The National Association of Insurance Commissioners has updated one of its model regulations to conform with the new federal Medicare prescription drug program law.[@@]
The changes will help states that adopt the model phase out the Medicare supplement, or “Medigap,” plans that now offer prescription drug benefits.
The NAIC model affected is the Model Regulation to Implement the NAIC Medicare Supplement Insurance Minimum Standards Model Act.
State insurance regulators, insurers, consumer advocates and actuaries began working with the staff of the Kansas City, Mo.-based NAIC on revisions to the Medigap model soon after President Bush signed the Medicare Prescription Drug, Improvement Modernization Act of 2003.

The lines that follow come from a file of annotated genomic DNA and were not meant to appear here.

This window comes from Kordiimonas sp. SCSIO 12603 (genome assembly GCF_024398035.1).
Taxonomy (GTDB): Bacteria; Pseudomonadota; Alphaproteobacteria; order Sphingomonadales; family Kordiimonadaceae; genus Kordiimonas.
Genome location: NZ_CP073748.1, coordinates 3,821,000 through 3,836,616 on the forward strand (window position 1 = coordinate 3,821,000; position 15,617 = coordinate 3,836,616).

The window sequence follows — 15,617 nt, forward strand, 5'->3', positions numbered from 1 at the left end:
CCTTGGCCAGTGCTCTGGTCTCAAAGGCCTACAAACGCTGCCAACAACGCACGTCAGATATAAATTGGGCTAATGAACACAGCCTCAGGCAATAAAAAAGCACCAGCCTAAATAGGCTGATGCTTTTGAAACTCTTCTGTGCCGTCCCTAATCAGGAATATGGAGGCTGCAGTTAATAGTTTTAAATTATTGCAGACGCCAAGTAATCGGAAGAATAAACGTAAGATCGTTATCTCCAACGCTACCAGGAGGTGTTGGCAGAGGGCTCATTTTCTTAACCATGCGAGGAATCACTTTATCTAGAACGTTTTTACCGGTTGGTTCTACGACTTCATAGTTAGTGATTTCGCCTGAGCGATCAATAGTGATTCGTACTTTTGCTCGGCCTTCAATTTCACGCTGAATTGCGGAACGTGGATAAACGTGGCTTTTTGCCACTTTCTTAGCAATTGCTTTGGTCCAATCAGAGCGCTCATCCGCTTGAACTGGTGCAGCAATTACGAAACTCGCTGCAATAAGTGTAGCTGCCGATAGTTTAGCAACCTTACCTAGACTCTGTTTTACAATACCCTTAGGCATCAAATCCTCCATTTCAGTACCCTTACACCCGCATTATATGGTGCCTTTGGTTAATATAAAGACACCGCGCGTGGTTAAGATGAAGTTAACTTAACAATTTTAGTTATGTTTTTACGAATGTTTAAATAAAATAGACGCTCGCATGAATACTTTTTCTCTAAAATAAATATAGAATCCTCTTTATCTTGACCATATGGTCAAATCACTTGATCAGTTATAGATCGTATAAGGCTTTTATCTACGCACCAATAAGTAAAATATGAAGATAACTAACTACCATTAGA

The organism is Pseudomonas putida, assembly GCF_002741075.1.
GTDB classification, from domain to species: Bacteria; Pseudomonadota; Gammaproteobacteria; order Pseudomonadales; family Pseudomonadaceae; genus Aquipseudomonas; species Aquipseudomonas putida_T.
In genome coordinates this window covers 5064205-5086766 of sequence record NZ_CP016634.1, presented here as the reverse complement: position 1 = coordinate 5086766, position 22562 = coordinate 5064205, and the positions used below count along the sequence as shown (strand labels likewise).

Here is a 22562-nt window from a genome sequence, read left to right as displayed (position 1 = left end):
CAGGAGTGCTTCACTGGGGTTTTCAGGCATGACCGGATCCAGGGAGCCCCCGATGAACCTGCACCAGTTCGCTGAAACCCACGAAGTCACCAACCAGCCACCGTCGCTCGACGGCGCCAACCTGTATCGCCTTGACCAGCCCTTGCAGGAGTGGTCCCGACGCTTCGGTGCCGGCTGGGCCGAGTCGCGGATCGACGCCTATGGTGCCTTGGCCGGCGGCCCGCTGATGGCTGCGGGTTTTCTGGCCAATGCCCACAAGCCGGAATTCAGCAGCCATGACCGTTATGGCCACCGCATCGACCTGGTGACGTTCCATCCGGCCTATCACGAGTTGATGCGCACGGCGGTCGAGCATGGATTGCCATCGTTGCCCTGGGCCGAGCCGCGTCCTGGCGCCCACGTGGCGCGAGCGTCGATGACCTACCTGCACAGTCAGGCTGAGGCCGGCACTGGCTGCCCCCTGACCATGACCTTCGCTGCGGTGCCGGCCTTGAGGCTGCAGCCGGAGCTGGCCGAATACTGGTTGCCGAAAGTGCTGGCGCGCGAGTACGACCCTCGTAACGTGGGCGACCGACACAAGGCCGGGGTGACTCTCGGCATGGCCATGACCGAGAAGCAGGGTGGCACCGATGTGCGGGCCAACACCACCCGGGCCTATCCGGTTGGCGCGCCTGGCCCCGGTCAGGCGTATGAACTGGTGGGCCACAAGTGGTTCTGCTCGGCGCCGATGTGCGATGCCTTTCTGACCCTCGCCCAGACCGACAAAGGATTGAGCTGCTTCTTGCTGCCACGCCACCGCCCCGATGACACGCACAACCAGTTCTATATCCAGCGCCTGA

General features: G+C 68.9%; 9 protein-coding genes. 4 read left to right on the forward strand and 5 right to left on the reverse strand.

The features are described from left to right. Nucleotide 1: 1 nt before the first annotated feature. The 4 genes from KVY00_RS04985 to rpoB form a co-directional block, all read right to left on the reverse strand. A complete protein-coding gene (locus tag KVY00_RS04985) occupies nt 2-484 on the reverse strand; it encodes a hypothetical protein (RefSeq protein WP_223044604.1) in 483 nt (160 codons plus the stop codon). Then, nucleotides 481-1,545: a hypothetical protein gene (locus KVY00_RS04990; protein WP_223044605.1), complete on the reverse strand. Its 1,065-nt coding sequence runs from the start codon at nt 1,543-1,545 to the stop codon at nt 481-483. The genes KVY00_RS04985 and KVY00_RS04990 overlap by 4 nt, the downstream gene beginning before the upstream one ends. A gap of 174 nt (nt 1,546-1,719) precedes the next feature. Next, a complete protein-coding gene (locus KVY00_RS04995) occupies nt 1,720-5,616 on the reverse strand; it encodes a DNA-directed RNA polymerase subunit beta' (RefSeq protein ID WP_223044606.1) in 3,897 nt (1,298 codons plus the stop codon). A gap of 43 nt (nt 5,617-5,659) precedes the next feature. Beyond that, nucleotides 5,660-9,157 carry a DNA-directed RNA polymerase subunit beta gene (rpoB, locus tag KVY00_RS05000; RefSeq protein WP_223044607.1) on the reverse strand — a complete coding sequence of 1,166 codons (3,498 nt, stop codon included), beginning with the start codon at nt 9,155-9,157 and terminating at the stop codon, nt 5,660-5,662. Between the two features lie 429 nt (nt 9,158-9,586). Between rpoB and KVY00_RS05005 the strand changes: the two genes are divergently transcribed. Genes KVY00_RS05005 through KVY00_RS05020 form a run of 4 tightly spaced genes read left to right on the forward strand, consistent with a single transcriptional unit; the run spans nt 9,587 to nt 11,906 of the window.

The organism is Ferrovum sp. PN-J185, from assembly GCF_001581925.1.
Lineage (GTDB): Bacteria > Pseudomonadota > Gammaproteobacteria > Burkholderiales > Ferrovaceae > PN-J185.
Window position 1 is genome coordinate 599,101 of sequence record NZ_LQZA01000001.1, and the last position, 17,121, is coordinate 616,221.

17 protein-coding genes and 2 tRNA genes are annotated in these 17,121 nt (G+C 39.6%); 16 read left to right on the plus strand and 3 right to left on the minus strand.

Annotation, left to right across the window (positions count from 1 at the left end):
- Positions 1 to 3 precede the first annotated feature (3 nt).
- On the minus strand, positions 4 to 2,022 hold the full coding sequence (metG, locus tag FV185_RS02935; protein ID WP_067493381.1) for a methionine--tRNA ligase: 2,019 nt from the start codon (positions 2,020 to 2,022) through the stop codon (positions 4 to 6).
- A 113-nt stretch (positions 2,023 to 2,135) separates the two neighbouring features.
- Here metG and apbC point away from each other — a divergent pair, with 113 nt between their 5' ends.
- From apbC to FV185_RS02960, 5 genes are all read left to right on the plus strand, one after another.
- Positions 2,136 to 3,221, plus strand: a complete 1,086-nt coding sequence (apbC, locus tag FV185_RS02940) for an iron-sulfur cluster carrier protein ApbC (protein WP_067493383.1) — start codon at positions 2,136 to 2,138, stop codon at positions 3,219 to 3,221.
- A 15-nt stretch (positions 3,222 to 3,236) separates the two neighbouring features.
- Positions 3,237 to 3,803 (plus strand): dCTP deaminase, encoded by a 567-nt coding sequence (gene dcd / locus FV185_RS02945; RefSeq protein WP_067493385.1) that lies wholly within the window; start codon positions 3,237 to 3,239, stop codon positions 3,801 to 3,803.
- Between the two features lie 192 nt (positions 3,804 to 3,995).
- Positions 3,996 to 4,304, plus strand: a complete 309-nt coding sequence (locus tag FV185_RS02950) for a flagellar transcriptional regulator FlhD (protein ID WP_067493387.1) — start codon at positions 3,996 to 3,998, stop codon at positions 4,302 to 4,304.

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In general, states have a year to enact the model, NAIC officials say.
The model regulation does not apply to union health plans or retiree plans or to multi-employer health plans or retiree health plans.
The law that led to the changes, MPDIMA, is creating a new, voluntary Medicare program, Medicare Part D, that will offer Medicare beneficiaries subsidized prescription drug coverage. The authors of the act have tried to hold down beneficiaries’ drug spending by restricting and eliminating existing Medicare drug benefits options.
Today, in most states, Medigap sellers now pick the plan designs they offer from a menu of standard products designated by the letters A through J.
The Medigap plans that include outpatient prescription drug coverage go by the letters H, I and J.